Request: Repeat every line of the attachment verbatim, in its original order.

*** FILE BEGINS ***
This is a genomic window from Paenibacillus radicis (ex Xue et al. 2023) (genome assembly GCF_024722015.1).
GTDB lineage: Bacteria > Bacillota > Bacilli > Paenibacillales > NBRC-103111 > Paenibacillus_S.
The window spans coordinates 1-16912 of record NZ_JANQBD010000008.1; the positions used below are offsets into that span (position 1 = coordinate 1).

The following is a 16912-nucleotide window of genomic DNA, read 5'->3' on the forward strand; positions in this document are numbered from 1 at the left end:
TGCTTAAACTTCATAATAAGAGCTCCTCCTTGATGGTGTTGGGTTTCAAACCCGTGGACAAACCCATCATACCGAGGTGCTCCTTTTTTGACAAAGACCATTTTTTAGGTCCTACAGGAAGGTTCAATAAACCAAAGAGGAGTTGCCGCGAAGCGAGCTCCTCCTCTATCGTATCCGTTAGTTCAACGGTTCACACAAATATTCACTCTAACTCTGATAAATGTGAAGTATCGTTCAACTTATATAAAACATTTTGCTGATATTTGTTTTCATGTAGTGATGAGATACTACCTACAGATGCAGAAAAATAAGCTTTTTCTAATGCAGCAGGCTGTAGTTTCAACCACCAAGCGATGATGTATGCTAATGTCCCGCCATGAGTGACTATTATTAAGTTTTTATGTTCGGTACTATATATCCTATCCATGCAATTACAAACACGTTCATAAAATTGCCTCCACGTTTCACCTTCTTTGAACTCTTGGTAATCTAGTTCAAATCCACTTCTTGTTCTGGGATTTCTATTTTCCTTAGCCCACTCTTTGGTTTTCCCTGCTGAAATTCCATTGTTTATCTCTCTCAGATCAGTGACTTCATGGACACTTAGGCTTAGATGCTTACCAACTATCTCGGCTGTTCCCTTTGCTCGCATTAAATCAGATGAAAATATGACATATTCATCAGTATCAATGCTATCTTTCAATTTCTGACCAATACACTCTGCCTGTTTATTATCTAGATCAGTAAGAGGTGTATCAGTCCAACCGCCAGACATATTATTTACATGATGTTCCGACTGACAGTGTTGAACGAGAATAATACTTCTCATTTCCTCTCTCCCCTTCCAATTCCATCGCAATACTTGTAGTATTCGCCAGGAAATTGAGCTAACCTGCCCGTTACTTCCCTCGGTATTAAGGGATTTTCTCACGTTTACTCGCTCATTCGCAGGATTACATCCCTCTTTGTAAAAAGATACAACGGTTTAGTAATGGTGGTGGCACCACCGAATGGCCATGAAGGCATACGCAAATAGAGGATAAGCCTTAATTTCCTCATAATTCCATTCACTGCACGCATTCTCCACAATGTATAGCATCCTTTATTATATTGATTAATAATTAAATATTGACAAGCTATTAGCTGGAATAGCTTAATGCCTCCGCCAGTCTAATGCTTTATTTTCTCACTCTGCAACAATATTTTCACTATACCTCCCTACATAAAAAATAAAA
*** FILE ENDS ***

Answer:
This is a genomic window from Paenibacillus radicis (ex Xue et al. 2023) (genome assembly GCF_024722015.1).
GTDB lineage: Bacteria > Bacillota > Bacilli > Paenibacillales > NBRC-103111 > Paenibacillus_S.
The window spans coordinates 1-16912 of record NZ_JANQBD010000008.1; the positions used below are offsets into that span (position 1 = coordinate 1).

The following is a 16912-nucleotide window of genomic DNA, read 5'->3' on the forward strand; positions in this document are numbered from 1 at the left end:
TGCTTAAACTTCATAATAAGAGCTCCTCCTTGATGGTGTTGGGTTTCAAACCCGTGGACAAACCCATCATACCGAGGTGCTCCTTTTTTGACAAAGACCATTTTTTAGGTCCTACAGGAAGGTTCAATAAACCAAAGAGGAGTTGCCGCGAAGCGAGCTCCTCCTCTATCGTATCCGTTAGTTCAACGGTTCACACAAATATTCACTCTAACTCTGATAAATGTGAAGTATCGTTCAACTTATATAAAACATTTTGCTGATATTTGTTTTCATGTAGTGATGAGATACTACCTACAGATGCAGAAAAATAAGCTTTTTCTAATGCAGCAGGCTGTAGTTTCAACCACCAAGCGATGATGTATGCTAATGTCCCGCCATGAGTGACTATTATTAAGTTTTTATGTTCGGTACTATATATCCTATCCATGCAATTACAAACACGTTCATAAAATTGCCTCCACGTTTCACCTTCTTTGAACTCTTGGTAATCTAGTTCAAATCCACTTCTTGTTCTGGGATTTCTATTTTCCTTAGCCCACTCTTTGGTTTTCCCTGCTGAAATTCCATTGTTTATCTCTCTCAGATCAGTGACTTCATGGACACTTAGGCTTAGATGCTTACCAACTATCTCGGCTGTTCCCTTTGCTCGCATTAAATCAGATGAAAATATGACATATTCATCAGTATCAATGCTATCTTTCAATTTCTGACCAATACACTCTGCCTGTTTATTATCTAGATCAGTAAGAGGTGTATCAGTCCAACCGCCAGACATATTATTTACATGATGTTCCGACTGACAGTGTTGAACGAGAATAATACTTCTCATTTCCTCTCTCCCCTTCCAATTCCATCGCAATACTTGTAGTATTCGCCAGGAAATTGAGCTAACCTGCCCGTTACTTCCCTCGGTATTAAGGGATTTTCTCACGTTTACTCGCTCATTCGCAGGATTACATCCCTCTTTGTAAAAAGATACAACGGTTTAGTAATGGTGGTGGCACCACCGAATGGCCATGAAGGCATACGCAAATAGAGGATAAGCCTTAATTTCCTCATAATTCCATTCACTGCACGCATTCTCCACAATGTATAGCATCCTTTATTATATTGATTAATAATTAAATATTGACAAGCTATTAGCTGGAATAGCTTAATGCCTCCGCCAGTCTAATGCTTTATTTTCTCACTCTGCAACAATATTTTCACTATACCTCCCTACATAAAAAATAAAA